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Map of Iron Age I Sites.  Ancient names are in italics; modern names are in roman.
Map of Iron Age I Sites.
Click for a larger view.
The conventional chronology dates this event of the Sea Peoples defeated in year 8 of Ramesses III. to 1190BC. This in fact coincides with the beginning of the Iron Age. Thus in that chronology any destructions found at the end of the Late Bronze Age are either due to the advance or defeat of the Sea Peoples or the settling of the land by the Children of Israel because the Iron Age is in conventional terms the time of the Judges.

We would expect therefore that any archaeological finds in the first Iron Age strata to be completely different from the preceding age all over Canaan. So as not to present a false picture of what is actually found, I will quote extensively from THE text book of pottery of the area "Ancient Pottery of the Holy Land" by Ruth Amiran and Amihai Mazar's "Archaeology of the Land of the Bible 10,000 - 586 B.C.E." the latter being the reference work in the Anchor Bible Library dealing with this issue.

Ruth Amiran writes:

" The Philistine Pottery: (p. 266) The problems of the Philistines and of the pottery attributed to them has engaged the attention of scholars, historians, archaeologists, and philologists for many years, and has been discussed repeatedly, not only within the framework of Palestinian archaeology, but also within that of the Aegean cultures. In fact, the Philistine problem in Palestine was 'discovered' by archaeologists who had worked mainly in Cretan-Aegean archaeology (Welch, 1900; Thiersch, 1908). Mackenzie, in particular, investigated the problem during his excavations at Beth Shemesh in 1911-1912, he determined correctly the stratigraphic relationship of the pottery and defined it as "Philistine," and as related to the cultures of the Aegean world. Ethnic association of any pottery class is rarely as justified as in this case. The historical and philological aspects of the Philistine phenomenon are beyond the scope of this book, though they are almost inseparable from the ceramic aspect, which we have to analyze.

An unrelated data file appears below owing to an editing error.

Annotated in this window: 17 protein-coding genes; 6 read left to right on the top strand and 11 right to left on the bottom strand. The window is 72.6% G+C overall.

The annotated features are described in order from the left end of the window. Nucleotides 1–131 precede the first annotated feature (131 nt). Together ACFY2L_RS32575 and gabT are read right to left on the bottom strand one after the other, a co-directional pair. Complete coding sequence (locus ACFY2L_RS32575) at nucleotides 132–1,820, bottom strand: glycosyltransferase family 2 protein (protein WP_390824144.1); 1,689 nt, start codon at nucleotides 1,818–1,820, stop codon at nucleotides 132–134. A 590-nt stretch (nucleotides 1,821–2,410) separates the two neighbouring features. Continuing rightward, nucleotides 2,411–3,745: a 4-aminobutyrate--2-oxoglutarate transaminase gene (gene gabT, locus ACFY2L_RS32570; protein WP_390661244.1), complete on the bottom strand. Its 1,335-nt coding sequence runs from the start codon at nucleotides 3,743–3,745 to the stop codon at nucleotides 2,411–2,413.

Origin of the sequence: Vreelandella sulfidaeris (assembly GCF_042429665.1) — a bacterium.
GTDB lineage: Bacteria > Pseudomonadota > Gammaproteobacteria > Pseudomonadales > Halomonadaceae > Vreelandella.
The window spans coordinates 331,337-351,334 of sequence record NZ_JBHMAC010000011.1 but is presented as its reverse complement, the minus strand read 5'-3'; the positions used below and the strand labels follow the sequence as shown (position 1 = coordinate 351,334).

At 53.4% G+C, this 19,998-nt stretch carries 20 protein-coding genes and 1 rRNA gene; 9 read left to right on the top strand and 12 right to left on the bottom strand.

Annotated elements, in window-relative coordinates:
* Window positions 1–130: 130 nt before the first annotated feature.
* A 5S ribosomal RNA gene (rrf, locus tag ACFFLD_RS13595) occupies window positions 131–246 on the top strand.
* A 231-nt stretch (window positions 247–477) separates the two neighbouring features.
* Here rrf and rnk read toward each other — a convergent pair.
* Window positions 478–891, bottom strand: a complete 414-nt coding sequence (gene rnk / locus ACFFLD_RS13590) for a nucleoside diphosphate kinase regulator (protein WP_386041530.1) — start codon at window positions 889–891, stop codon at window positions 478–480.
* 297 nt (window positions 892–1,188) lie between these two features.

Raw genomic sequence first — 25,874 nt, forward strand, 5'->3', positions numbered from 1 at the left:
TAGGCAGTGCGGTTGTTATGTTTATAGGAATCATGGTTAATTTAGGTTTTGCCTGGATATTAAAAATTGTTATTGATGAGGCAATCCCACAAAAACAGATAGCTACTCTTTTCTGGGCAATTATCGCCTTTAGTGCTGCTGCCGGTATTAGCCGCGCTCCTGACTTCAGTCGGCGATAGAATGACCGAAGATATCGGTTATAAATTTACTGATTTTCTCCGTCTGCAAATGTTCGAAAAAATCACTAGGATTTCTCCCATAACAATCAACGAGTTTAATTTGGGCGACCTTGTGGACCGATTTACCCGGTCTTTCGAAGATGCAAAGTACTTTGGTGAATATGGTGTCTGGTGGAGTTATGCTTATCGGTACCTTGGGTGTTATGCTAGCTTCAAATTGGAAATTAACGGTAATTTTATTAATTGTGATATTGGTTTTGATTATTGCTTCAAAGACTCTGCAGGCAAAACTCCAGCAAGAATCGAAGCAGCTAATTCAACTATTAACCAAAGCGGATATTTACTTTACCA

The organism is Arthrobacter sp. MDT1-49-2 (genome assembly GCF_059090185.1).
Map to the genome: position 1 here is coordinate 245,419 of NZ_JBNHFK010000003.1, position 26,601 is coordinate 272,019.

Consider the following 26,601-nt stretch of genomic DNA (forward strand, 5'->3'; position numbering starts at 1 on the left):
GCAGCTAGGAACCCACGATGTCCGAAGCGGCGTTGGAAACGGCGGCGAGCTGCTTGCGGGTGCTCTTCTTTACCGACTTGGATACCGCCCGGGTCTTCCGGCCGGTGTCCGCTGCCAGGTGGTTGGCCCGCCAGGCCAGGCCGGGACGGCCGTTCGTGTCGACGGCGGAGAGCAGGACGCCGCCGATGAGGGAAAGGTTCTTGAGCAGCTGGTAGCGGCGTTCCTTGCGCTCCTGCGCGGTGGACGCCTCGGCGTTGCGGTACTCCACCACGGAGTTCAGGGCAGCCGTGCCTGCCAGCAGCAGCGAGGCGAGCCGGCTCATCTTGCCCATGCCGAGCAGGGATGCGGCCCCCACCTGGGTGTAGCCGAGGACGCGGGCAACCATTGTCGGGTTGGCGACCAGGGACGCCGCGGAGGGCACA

The ceramic aspect includes, of course, both form and decoration.

a) Form: The repertoire of types in Philistine pottery falls generically into two categories:

1) forms of Mycenaean character, and

2) forms of local Canaanite character.

1) Mycenaean character: the krater with two tilted horizontal handles (Nos. 1-4, Photo 269); the stirrup-jar (No. 10, Photo 270); the elongated pyxis (Nos. 6 and 7).

2) Local Canaanite character: jugs in several variations (Nos. 5 and 9, Photo 271), including the one designated as 'beer-jug' (No. 11, Photos 272-274); juglets, even the 'waisted' example (No. 8), which recalls the 'waisted' variants of the local pyxis imitations, (cf. Plate 57:4, 5); the pilgrim flask (Nos. 12 and 13, Photo 275); and jar No. 14, if our assumption that its decoration is a simplified version of the Philistine style is accepted.